Saturday, 20 September 2014
Last updated 1 day ago
Feb 24 2014 | 1:00pm ET
Hedge funds trailed the stock market in the week ended February 19: the Bank of America Merrill Lynch Diversified Investible Hedge Fund Composite Index added 0.51% to the S&P 500's 0.57% gain.
Event-driven funds were the best performers over the monitored period, adding 0.62%.
BofAML analyst MacNeil Curry said market neutral funds increased their market exposure from 3% to 9% net long while equity long/short funds increased their market exposure from 36% to 37% net long, in line with their 35-40% benchmark level.
Macros increased their long exposure to the S&P 500 and went from being short the NASDAQ to being long the tech index. They also went short U.S. dollars and slightly trimmed their U.S. 10-year Treasury shorts while slightly increasing their commodity long exposures and large-cap tilt. Overseas they maintained their short exposure to emerging markets and EAFE.
Commodity Futures Trading Commission data for the monitored period showed large equities speculators reduced their S&P 500 shorts, added to their NASDAQ longs and covered their Russell 2000 shorts.
Agriculture specs increased their soybean and corn longs while cutting their wheat shorts; metals speculators increased their gold, silver, platinum and palladium longs and cut their copper shorts.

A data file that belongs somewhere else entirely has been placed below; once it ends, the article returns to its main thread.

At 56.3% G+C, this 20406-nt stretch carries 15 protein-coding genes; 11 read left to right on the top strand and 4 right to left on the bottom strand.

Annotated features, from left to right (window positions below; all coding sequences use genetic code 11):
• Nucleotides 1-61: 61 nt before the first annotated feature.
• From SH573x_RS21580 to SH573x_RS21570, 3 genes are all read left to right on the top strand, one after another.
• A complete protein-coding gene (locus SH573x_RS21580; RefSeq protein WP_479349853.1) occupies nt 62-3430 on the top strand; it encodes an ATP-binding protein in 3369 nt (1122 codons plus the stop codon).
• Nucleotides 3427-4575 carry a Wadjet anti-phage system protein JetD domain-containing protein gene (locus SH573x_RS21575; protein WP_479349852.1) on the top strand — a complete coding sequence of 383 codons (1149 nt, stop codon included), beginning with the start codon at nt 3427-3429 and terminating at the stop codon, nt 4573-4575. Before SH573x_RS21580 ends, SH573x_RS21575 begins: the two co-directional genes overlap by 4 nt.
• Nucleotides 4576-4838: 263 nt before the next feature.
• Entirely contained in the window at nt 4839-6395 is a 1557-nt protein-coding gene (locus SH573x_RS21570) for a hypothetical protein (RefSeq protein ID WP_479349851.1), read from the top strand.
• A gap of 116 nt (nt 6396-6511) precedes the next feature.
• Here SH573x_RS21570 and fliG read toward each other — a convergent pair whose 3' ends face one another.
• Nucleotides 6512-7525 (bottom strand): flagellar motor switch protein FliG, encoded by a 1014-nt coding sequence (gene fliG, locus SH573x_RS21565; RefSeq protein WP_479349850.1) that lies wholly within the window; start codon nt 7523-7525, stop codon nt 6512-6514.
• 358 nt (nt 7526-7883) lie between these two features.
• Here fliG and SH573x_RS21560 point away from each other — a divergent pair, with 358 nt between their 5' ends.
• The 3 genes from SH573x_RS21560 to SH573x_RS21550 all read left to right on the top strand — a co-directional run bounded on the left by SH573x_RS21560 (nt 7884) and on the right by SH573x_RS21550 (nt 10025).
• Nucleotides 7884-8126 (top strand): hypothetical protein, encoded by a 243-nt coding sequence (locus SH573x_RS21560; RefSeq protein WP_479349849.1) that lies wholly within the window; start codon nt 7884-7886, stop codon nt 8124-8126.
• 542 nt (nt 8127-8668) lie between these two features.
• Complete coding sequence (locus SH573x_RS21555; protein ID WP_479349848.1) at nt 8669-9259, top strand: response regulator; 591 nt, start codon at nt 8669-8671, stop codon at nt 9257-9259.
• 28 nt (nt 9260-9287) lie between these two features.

Large energy specs increased their crude longs, marginally increased their natural gas shorts and covered their heating oil shorts.
FX specs covered their euro shorts to a net long, reduced their Australian dollar shorts, sold yen and increased their British pound longs.
Interest rates specs cut their 10-year Treasury shorts, marginally increased their 30-year longs and sold 2-year contracts to a net short.
Aug 25 2014 | 11:21am ET
As many of you know, FINalternatives was recently acquired by the owners of Futures magazine, a firm called The Alpha Pages LLC. Today marks the soft-launch of a new sister site for both publications. As its name suggests, The Alpha Pages will cover all types of alternative investments, going far beyond the more well-known ones such as hedge funds and private equity. Read more…
Credit default swaps brought down the London Whale and cost JPMorgan $6.2 billion. Here is how it happened.